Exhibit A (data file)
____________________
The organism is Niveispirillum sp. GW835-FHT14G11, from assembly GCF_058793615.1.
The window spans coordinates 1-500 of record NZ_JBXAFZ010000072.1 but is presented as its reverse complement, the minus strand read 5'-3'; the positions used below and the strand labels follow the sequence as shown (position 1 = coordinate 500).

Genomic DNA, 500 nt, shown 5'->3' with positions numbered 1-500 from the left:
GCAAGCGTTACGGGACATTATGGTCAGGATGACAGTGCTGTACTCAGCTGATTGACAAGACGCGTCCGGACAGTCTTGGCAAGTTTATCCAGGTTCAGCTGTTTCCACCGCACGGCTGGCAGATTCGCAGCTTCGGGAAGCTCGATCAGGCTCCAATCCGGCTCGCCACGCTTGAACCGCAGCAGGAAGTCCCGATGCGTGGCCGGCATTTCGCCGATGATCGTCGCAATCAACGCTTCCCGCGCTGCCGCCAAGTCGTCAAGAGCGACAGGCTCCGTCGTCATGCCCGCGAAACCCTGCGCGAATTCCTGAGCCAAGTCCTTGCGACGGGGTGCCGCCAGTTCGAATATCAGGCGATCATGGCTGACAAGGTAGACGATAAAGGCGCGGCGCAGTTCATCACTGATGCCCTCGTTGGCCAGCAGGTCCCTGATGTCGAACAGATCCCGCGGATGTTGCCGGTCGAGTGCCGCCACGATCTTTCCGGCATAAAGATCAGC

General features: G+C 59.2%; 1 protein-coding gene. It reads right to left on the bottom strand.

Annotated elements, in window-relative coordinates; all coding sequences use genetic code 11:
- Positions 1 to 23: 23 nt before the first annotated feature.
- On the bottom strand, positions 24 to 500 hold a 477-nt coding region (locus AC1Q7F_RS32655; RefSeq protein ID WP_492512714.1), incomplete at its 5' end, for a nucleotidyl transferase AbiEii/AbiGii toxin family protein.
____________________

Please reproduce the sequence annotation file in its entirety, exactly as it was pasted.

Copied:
The organism is Niveispirillum sp. GW835-FHT14G11, from assembly GCF_058793615.1.
The window spans coordinates 1-500 of record NZ_JBXAFZ010000072.1 but is presented as its reverse complement, the minus strand read 5'-3'; the positions used below and the strand labels follow the sequence as shown (position 1 = coordinate 500).

Genomic DNA, 500 nt, shown 5'->3' with positions numbered 1-500 from the left:
GCAAGCGTTACGGGACATTATGGTCAGGATGACAGTGCTGTACTCAGCTGATTGACAAGACGCGTCCGGACAGTCTTGGCAAGTTTATCCAGGTTCAGCTGTTTCCACCGCACGGCTGGCAGATTCGCAGCTTCGGGAAGCTCGATCAGGCTCCAATCCGGCTCGCCACGCTTGAACCGCAGCAGGAAGTCCCGATGCGTGGCCGGCATTTCGCCGATGATCGTCGCAATCAACGCTTCCCGCGCTGCCGCCAAGTCGTCAAGAGCGACAGGCTCCGTCGTCATGCCCGCGAAACCCTGCGCGAATTCCTGAGCCAAGTCCTTGCGACGGGGTGCCGCCAGTTCGAATATCAGGCGATCATGGCTGACAAGGTAGACGATAAAGGCGCGGCGCAGTTCATCACTGATGCCCTCGTTGGCCAGCAGGTCCCTGATGTCGAACAGATCCCGCGGATGTTGCCGGTCGAGTGCCGCCACGATCTTTCCGGCATAAAGATCAGC

General features: G+C 59.2%; 1 protein-coding gene. It reads right to left on the bottom strand.

Annotated elements, in window-relative coordinates; all coding sequences use genetic code 11:
- Positions 1 to 23: 23 nt before the first annotated feature.
- On the bottom strand, positions 24 to 500 hold a 477-nt coding region (locus AC1Q7F_RS32655; RefSeq protein ID WP_492512714.1), incomplete at its 5' end, for a nucleotidyl transferase AbiEii/AbiGii toxin family protein.